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Chapter 52

Chapter 52 Study Guide

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Department
Biological Sciences
Course Code
BIOA02H3
Professor
Dr.Persaud

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Chapter 52 Ecology and the Distribution of Life
52.1 What is Ecology?
-ecology is the study of interactions between organisms and their environment
-communities are systems including all organisms living in the same area
-ecosystems are systems including all organisms in an area plus their physical environment
-biosphere is system that includes all regions of the planet where organisms live
-environment includes abiotic (physical and chemical) factors, such as water, mineral nutrients,
light, temperature, and wind, and biotic factors (living organisms)
-interactions between organisms and environment are two-way processes: organisms both
influence and are influenced by environment
52.2 How Are Climates Distributed on Earth?
-climate is the average of the atmospheric conditions (temperature, precipitation, wind direction,
and velocity) over the long term
-weather is short-term state of the conditions
-solar energy affects atmospheric and oceanic circulation patterns
Solar energy drives global climates
-rate at which solar energy arrives on Earth depends on the angle of sunlight
-if the sun is low in the sky, the amount of solar energy is spread over a large area and is less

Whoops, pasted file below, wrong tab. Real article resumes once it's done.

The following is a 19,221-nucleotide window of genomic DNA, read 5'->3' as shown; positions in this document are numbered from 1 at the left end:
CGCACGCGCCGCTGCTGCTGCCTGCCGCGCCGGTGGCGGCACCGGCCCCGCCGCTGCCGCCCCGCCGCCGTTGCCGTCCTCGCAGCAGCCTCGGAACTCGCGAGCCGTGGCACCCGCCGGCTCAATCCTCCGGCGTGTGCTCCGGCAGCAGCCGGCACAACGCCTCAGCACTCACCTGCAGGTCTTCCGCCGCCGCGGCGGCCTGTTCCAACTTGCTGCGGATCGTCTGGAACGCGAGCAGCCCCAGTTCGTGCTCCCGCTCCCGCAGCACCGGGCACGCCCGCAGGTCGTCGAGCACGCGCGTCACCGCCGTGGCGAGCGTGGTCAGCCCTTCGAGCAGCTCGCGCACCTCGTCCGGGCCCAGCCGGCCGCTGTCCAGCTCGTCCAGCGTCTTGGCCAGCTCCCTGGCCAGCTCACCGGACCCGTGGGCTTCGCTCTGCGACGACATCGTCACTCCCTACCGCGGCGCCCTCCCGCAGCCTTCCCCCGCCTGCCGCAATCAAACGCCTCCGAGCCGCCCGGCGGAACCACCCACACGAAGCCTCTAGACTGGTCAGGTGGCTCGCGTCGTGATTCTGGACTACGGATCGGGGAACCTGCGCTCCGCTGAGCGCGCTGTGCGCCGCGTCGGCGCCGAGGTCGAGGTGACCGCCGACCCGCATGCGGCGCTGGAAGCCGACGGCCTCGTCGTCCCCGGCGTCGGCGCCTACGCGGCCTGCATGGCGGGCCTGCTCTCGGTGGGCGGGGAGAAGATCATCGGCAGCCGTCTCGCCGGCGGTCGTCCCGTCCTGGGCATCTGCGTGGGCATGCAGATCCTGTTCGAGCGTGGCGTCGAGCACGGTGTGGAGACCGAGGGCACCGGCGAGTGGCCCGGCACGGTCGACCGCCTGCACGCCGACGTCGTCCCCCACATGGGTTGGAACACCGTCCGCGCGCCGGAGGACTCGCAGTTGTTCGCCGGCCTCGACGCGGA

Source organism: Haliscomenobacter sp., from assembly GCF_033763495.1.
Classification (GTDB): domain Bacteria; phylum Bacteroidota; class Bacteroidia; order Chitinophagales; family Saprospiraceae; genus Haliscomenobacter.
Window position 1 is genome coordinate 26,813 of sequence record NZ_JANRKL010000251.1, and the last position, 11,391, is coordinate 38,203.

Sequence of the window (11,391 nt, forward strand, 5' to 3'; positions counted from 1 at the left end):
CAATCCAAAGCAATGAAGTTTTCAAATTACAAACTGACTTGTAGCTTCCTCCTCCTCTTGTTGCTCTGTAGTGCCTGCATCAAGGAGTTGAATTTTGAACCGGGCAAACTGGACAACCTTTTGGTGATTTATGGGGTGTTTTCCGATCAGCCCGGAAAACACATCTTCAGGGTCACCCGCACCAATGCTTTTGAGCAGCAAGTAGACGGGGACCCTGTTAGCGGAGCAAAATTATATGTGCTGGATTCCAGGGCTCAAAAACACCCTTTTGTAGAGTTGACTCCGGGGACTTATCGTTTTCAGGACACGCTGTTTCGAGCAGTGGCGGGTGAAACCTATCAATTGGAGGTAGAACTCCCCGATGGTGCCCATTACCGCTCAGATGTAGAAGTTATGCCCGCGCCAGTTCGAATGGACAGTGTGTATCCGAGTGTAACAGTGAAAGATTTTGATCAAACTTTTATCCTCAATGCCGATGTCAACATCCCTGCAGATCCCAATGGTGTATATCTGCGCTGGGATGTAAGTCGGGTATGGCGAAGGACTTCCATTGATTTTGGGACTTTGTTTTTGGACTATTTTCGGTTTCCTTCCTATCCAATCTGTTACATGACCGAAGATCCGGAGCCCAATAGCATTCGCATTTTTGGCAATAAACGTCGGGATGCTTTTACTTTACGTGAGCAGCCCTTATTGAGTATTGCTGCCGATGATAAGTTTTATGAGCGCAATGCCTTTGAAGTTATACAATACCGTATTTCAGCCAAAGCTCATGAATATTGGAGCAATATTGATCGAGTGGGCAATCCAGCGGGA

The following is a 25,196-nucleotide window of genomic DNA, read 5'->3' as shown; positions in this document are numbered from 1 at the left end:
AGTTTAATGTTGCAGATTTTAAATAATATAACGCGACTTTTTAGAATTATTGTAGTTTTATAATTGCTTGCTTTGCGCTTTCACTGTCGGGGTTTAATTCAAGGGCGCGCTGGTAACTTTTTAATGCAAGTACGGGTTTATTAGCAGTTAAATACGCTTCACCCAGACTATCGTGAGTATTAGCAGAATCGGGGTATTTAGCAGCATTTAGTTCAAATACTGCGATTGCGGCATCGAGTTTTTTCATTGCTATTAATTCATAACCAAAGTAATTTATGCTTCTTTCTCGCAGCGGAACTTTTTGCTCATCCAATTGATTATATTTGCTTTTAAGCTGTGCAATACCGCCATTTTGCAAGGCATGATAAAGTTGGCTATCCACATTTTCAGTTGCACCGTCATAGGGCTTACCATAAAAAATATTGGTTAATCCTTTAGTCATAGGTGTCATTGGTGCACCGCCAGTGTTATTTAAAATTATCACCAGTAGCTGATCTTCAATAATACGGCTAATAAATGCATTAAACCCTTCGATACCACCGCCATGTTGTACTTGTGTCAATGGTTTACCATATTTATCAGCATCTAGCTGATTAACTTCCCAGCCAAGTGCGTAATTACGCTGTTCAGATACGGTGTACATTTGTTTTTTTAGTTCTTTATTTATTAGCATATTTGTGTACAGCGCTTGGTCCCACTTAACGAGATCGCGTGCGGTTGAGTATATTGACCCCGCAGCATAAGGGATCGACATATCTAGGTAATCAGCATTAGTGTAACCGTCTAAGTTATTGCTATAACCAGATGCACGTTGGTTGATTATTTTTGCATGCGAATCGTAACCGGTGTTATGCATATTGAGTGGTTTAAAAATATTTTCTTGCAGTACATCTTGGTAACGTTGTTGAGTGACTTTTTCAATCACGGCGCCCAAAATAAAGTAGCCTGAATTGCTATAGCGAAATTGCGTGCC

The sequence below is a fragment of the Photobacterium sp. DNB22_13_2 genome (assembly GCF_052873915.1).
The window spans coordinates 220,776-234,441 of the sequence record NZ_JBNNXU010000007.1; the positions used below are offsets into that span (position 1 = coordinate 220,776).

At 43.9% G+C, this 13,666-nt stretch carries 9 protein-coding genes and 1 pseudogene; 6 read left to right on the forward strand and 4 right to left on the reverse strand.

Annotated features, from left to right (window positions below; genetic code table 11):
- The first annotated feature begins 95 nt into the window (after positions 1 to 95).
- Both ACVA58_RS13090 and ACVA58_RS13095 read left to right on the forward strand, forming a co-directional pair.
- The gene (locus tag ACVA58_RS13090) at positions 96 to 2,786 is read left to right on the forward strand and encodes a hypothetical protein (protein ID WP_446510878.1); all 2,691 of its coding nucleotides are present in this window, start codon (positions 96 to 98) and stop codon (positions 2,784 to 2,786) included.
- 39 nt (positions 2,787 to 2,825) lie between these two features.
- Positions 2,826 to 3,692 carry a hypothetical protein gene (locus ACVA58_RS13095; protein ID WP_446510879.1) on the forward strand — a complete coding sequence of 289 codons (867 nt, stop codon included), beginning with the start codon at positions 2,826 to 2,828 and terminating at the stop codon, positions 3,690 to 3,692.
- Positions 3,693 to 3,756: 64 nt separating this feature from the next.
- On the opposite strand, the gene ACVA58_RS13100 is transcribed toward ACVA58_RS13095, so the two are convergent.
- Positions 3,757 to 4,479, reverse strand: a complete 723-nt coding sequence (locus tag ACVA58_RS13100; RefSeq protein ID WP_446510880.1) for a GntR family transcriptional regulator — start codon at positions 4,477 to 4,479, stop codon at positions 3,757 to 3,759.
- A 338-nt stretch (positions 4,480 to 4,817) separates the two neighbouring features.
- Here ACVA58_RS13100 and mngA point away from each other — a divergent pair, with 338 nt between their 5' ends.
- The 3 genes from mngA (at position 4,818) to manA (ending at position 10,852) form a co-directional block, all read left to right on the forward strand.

intense than if the sun is directly overhead
-its light passes through more of Earth’s atmosphere, more of its energy is absorbed and reflected
before it reaches the ground
-higher latitudes receive less solar energy than latitudes closer to equator
-higher latitudes experience greater variation in both day length and angle of arriving solar
energy in the year, resulting in a more seasonal variation in temperature
-air temperature decreases with elevation
-as air rises, it expands, its pressure and temperature drop, it releases moisture
-when air descends, it is compressed, its pressure rises, its temperature increases, it takes up
moisture
-global air circulation patterns result from global variation in solar energy and spinning of Earth
on its axis
-air rises when it is heated by sun
-rising air is replaced by air that flows in toward equator from north and south
-coming together of air masses produces intertropical convergence zone
-the zone shifts latitudinally with seasons, following shift in the zone of greatest solar energy
input
-shift results in predictable rainy and dry seasons in tropical and subtropical regions
-at 60 north and south latitudes, air rises and moves either toward/ away from equator